Forget the inevitable iPhone 6, the accompanying iPhone 6 Plus and the questionable rise of the word ‘phablets’ – the big news for games developers was the unveiling of the Metal graphics API back in June.
Designed to allow studios to squeeze more visual power out of iOS 8 without increasing the processing cost, Metal marks the next step for mobile developers hoping to create high-quality games for smartphones and tablets.
“With Metal, Apple has created a thin API targeted specifically for the Apple A7 and A8 GPUs, allowing developers to make better use of the GPU processing power,” explains Tony Waters, Marmalade’s head of SDK.
“Metal has been designed to provide a reduced overhead between CPU and GPU, more predictable performance and better programmability. This enables developers to shift more processing onto the GPU and reduce the load on the CPU for each draw call. Ultimately this comes down to more draw calls per frame – potentially ten times more – this means more unique objects and more visual variety.
“Also, there’s a nice side effect that reduced CPU load on draw calls means there’s more CPU time available which could allow for more complex physics and AI, for example.”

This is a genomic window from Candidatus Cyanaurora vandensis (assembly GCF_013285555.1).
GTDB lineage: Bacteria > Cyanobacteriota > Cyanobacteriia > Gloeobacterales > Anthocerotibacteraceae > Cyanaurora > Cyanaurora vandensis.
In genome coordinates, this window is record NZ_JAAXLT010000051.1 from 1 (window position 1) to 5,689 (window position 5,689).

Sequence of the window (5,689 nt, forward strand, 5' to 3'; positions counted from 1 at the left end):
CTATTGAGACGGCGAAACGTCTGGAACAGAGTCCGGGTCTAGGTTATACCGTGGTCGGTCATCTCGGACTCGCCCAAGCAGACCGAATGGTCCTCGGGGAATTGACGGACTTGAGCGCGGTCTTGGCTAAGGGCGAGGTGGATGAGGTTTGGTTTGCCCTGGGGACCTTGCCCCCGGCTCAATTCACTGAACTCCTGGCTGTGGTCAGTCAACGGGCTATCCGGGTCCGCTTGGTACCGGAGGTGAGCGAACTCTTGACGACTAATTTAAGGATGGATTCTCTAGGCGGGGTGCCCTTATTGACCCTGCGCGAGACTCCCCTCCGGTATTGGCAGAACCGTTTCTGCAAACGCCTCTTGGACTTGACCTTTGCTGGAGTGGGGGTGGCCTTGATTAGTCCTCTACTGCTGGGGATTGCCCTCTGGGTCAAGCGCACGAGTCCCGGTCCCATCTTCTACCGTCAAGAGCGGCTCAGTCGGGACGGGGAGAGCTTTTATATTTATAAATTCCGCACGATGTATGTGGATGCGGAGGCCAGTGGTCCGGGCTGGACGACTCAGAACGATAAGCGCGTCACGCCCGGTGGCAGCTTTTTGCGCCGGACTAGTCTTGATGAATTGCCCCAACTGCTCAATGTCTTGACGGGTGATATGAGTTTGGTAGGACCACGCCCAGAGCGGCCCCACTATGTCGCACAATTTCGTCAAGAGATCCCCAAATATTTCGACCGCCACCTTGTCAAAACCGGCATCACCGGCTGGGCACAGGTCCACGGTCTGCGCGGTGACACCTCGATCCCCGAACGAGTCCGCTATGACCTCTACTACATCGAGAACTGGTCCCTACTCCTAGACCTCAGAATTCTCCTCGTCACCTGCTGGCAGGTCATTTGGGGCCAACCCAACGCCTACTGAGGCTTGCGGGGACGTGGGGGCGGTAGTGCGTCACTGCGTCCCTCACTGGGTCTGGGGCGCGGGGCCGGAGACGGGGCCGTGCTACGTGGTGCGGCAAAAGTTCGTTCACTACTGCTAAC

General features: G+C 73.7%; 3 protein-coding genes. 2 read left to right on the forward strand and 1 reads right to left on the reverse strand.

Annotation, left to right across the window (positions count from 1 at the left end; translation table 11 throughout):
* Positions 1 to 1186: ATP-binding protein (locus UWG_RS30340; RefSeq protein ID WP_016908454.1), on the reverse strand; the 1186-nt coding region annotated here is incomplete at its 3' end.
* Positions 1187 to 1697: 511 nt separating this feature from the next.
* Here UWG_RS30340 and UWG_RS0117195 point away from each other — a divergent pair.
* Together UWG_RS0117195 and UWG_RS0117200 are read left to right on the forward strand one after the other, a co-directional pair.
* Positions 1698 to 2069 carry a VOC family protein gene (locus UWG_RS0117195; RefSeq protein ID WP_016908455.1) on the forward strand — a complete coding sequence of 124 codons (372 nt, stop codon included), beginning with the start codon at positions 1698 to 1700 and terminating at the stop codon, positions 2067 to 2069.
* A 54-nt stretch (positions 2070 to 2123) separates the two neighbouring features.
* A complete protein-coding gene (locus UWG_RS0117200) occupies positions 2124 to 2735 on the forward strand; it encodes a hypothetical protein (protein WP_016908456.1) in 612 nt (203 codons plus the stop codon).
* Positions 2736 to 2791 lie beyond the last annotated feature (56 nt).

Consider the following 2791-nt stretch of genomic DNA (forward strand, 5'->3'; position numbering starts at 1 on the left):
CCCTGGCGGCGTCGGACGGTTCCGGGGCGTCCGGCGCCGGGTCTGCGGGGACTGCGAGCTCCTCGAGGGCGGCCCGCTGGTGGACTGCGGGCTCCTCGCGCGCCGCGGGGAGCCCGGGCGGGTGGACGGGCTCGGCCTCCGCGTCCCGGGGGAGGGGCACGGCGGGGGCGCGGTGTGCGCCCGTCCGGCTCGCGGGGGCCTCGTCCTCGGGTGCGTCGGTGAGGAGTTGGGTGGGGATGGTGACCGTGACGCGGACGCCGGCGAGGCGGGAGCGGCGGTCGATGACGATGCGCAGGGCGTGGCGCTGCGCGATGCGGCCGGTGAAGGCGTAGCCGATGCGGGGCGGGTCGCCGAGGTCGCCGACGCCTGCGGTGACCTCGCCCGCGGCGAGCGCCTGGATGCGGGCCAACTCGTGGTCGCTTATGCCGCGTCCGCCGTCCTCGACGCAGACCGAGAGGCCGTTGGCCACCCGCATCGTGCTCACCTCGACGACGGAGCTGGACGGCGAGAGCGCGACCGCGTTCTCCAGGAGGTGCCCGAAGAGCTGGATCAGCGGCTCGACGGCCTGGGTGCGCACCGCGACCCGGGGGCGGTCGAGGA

Far from Metal being a response to core gamers calling for more graphically impressive mobile games, Waters instead argues it actually satisfies developer demands instead.
“Games designers are incredibly creative,” he says. “Often the challenge with app development is trying to realise the vision within the constraints of the platform. It’s a balancing act between the quality and quantity of the graphics assets used and ensuring the frame rate and responsiveness is high enough.
“A lot of effort is arguably spent scaling down the ambition of artists and designers – reducing the polys on models or taking background objects out of a scene, all to ensure the frame rate is high enough. More powerful GPUs and new APIs like Metal allow developers to create games closer to how they were imagined to be.”
Naturally, Marmalade is preparing to add support for Metal into its products as soon as possible. In fact, the firm’s Extension Development Kit already allows studios to use any new platform API on their current projects without waiting for an update to the main Marmalade SDK.
“We also plan to update our cross-platform graphics APIs to provide developers the performance gains on iOS without requiring them to write iOS specific code,” says Waters.
“One of Marmalade’s core strengths is performance, so it’s important to us that our developers are able to exploit any new technology that helps them get the very best out of the hardware.”